LinkedIn focuses on professional development, so try sharing achievements, leadership opportunities and tips, and members’ development. This platform aligns nicely with the professional nature of Toastmasters so if you want to create a paid advertising campaign, opt for doing it on LinkedIn. Toastmasters International created the LinkedIn Ad Guide for this purpose.

A paid advertising campaign requires a schedule, but you should create an agenda for your standard content as well. It is helpful to schedule your posts. Hootsuite is a tool that allows you to link social media accounts and set specific dates and times for your posts to go live. Organize your posts depending on the content, the platform, your goal, and your followers.

4 Encourage activity.

You want your followers to interact with your posts. Tag members so they can see your posts, and their friends and connections will see them too. Use a call to action and invite followers to share your content. Ask members to post on their personal channels about what is going on in your club and about their achievements. They could share a lesson learned at a meeting or a photo when preparing for a speech—remind them to tag the club account.

Another efficient tool for interactions is to ask questions or create polls. You could ask your audience what they would like to see more of or what information would be helpful to them. Your followers need to feel included.

Regularly check the performances of your posts. With the insights tab on your account, you can see the number of people reached, numbers of reactions, comments, shares, etc. This information also helps you discover the best times to communicate with your followers.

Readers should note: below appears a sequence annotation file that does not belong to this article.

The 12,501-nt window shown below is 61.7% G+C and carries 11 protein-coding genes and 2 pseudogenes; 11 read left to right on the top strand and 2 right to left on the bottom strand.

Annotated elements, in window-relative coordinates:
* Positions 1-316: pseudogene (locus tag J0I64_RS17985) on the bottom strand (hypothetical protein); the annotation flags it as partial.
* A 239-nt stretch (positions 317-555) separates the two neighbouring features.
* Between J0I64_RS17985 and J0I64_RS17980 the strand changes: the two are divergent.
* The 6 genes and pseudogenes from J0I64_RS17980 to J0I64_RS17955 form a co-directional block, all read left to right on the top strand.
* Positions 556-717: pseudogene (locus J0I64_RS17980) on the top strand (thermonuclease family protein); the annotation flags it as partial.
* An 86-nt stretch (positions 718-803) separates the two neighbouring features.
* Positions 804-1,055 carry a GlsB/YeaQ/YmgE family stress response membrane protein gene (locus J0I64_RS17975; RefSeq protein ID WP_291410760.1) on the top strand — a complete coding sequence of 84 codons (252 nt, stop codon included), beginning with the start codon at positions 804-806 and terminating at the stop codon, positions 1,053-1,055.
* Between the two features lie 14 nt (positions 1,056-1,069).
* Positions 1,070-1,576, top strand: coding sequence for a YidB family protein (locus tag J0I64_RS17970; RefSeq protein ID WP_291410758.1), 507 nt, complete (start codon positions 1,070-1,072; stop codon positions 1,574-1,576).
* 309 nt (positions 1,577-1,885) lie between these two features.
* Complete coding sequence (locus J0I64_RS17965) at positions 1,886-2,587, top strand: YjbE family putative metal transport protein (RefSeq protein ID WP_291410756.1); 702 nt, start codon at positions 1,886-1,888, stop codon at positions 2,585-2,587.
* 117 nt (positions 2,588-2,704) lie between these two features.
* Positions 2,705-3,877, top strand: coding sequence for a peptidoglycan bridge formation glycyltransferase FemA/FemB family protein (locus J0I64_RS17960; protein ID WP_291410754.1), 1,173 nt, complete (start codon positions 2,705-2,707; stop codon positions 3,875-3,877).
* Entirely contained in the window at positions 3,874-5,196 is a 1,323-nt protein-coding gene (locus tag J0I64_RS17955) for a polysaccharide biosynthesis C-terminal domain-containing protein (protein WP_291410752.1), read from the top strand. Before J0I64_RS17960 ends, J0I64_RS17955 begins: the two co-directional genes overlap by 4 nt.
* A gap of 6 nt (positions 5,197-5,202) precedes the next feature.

5 Get your members involved.

With the help of current members, the Oasis Toastmasters gained nine new members and supported 10 other prospective members with just one campaign!

Ranasinghe, the club’s VPPR, created an extensive social media and public relations plan to unite members and attract guests. He customized club members’ Facebook profile pictures using the Toastmasters logo and branding. Members shared it on their profile and gained traction with their Facebook friends. Ranasinghe says, “It’s all about word of mouth.”

The best way to gain visibility while improving your members’ engagement and energy is to get them involved in campaigns. Create a social media vote where members compete to be awarded best speech from social media followers. Be creative and check what other clubs are doing to get inspiration from them.


Building a social media presence takes time and effort, but can be rewarding if done strategically. Paul says, “Each post is a new learning experience.” By trying things out, like on stage, you discover what is working and what is not. You can then adapt your communication style.

So jump right in and start working on your social media strategy!

Editor’s Note: “Build a Social Media Presence” is an elective in Pathways Level 4.